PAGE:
And that does the trick. Mansa Suleiman claims that he had not even realised Ibn Battuta was in town and hastily makes amends for the previous omissions in hospitality.

"Then the Sultan ordered a house for me in which I stayed and he fixed an allowance for me…He was gracious to me at my departure, to the extent of giving me one hundred mitqals of gold."

The court of Mali converted to Islam after Sundiata. As in Ghana, Muslim scribes played an important role in government and administration. But traditional religion persisted. Arab historians make much of the Islamic influence in Mali, whereas oral historians place little emphasis on Islam in their histories.

The relationship between the Mansas of Mali and the people who worked on the gold fields is worth noting. The rulers received taxes from the miners in the form of gold, but they never exercised direct control over the mining process. At one point, the miners stopped working when the Mansas tried to convert them to Islam.

"To some aspect they look the same, the gold, the way they made trade. But to the opposite of Ghana, I think Mali was really able to have more territory beyond some of the area Ghana went to, like Taghaza, the salt gulf, that was all part of the empire of Mali.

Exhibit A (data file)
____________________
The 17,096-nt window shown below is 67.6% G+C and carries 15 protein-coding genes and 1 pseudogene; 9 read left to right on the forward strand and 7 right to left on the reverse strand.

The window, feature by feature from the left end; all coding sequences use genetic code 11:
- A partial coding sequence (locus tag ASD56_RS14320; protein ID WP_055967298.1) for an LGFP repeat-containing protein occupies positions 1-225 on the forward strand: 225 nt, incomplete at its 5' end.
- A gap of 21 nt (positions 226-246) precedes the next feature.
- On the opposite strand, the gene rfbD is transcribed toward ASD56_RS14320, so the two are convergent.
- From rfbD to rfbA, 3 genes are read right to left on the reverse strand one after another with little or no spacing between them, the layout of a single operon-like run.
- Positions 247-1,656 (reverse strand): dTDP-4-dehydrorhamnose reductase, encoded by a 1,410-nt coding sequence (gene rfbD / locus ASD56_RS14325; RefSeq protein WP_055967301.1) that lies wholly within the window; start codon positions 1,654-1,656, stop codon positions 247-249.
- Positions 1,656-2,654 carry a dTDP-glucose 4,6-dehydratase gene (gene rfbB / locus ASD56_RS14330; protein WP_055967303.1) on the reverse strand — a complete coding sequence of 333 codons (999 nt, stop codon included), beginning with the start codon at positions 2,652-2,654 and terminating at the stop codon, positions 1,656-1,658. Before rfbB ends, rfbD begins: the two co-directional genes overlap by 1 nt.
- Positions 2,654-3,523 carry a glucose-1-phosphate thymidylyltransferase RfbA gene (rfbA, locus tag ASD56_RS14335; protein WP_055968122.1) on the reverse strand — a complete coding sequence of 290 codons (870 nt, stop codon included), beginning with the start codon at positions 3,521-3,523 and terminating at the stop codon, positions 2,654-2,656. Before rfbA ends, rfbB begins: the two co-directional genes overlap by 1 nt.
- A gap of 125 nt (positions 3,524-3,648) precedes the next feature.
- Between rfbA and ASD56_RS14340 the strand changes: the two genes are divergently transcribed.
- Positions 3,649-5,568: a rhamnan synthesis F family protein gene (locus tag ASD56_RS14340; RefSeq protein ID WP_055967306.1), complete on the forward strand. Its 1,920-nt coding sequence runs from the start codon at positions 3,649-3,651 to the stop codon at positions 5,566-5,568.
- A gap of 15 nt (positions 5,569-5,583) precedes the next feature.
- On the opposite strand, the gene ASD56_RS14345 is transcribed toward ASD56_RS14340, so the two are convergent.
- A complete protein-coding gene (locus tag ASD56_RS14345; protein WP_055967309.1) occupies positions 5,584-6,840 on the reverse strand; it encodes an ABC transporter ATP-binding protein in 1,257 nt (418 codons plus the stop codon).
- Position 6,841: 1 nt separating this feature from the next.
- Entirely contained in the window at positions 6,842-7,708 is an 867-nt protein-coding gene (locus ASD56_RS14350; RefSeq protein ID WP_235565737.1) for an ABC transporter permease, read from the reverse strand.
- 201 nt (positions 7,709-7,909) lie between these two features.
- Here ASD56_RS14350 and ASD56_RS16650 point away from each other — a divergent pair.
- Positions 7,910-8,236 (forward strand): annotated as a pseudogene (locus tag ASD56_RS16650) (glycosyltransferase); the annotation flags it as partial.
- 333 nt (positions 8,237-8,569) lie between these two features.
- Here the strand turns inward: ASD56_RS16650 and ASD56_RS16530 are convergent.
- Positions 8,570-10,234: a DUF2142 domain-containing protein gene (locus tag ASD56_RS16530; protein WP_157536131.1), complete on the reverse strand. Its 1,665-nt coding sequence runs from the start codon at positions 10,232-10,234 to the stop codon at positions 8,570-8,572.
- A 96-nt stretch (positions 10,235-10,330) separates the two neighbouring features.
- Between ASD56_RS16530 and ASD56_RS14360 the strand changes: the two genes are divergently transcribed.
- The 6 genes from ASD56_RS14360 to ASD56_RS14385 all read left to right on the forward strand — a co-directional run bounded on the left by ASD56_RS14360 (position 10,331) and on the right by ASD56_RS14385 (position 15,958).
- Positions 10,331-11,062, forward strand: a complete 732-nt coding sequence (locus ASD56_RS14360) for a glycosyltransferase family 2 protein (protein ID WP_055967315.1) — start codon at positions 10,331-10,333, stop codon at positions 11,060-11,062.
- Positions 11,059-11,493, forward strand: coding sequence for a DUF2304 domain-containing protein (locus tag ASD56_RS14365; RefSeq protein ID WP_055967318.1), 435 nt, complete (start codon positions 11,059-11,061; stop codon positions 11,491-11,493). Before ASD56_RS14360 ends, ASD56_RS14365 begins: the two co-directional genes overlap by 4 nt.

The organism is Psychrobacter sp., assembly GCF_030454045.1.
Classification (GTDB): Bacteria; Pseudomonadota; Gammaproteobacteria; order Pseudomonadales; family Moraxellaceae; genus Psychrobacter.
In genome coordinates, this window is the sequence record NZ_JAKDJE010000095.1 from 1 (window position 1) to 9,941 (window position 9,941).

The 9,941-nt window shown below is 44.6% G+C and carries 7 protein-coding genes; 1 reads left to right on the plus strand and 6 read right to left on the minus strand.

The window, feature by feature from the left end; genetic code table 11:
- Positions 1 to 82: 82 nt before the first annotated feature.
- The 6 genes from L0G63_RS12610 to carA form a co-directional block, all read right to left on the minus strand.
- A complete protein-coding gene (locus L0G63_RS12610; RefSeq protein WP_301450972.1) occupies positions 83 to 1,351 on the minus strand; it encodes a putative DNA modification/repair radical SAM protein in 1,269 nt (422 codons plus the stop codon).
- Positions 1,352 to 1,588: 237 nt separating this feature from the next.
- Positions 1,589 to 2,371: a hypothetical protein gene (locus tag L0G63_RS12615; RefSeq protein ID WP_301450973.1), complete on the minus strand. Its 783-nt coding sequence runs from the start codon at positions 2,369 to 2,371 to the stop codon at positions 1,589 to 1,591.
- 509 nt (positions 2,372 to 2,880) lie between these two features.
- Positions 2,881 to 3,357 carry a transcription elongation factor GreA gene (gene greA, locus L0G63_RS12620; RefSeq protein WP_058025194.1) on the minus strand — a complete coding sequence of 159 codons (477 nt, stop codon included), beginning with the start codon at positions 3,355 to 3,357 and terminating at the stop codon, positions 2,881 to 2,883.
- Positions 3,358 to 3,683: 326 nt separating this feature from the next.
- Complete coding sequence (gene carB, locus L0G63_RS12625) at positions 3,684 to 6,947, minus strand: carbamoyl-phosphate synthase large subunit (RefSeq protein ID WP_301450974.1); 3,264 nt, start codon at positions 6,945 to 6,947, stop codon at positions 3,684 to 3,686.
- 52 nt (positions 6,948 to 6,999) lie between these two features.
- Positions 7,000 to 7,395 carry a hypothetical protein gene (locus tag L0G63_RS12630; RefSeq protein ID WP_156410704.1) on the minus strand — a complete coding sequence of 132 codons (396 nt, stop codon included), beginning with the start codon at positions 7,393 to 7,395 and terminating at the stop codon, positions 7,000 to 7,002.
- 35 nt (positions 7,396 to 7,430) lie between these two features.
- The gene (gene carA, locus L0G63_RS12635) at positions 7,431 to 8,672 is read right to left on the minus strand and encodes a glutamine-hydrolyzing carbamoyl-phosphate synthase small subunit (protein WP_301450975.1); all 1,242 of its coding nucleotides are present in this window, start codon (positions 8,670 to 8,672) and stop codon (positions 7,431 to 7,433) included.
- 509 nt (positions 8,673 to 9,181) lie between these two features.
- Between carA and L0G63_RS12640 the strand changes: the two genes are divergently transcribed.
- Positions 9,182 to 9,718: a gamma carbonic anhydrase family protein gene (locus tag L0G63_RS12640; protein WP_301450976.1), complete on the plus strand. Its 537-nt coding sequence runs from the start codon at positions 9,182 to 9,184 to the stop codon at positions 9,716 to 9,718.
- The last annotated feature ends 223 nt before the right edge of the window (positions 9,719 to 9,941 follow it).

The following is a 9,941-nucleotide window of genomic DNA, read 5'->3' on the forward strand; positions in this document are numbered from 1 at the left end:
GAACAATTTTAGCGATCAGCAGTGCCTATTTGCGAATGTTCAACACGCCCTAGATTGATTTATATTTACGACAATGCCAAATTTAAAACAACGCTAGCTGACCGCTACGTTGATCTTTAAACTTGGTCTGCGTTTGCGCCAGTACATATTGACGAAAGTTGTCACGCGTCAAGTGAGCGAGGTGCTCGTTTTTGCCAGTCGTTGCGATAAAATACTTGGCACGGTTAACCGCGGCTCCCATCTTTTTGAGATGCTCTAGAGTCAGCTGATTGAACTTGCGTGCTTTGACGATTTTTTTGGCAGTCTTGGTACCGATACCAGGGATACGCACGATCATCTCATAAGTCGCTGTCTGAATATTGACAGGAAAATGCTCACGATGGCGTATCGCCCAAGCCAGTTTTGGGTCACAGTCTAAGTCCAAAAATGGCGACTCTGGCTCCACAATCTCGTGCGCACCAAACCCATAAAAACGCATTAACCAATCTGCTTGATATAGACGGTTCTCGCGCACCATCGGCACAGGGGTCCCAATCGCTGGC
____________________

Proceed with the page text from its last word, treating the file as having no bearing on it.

So territorial position was one of the greatest differences between Ghana and Mali. And also, the kind of ties Mali was able to make with peoples outside of Africa, is one of the great differences between the two empires…Mali was much much more international than Ghana was."
Tereba Togola, Head of Archaeology at the Institute of Human Sciences, Bamako. He is responsible for all archaeological research in Mali.

Listen hereClick here to listen to Dr. Tereba Togola

A combination of weak and ineffective rulers and increasingly aggressive raids by Mossi neighours and Tuareg Berbers gradually reduced the power of Mali. In the east, Gao began its ascendancy while remaining part of the Mali Empire.

In the early 1400's, Tuareg launched a number of successful raids on Timbuktu. They did not disrupt scholastic life or commercial activity, but fatally undermined the government by appropriating taxes for themselves.

Meanwhile Gao had become the capital of the burgeoning Songhay Empire which, by 1500, had totally eclipsed Mali. But the idea of Mali regaining its former splendour and glory, remained strong in the minds of many Mandinka for generations to come.

One of the most internationally famous Malians today is musician Salif Keita. He is the descendant of Mansa Sundiata, born into a noble but poor family. His decision to become a musician was very much frowned upon by his family, since music was the province of a lower caste, the djelis.

Listen hereClick here to listen to an excerpt of Salif Keita, singing Tekere, a song about applauding griots, musicians and Malians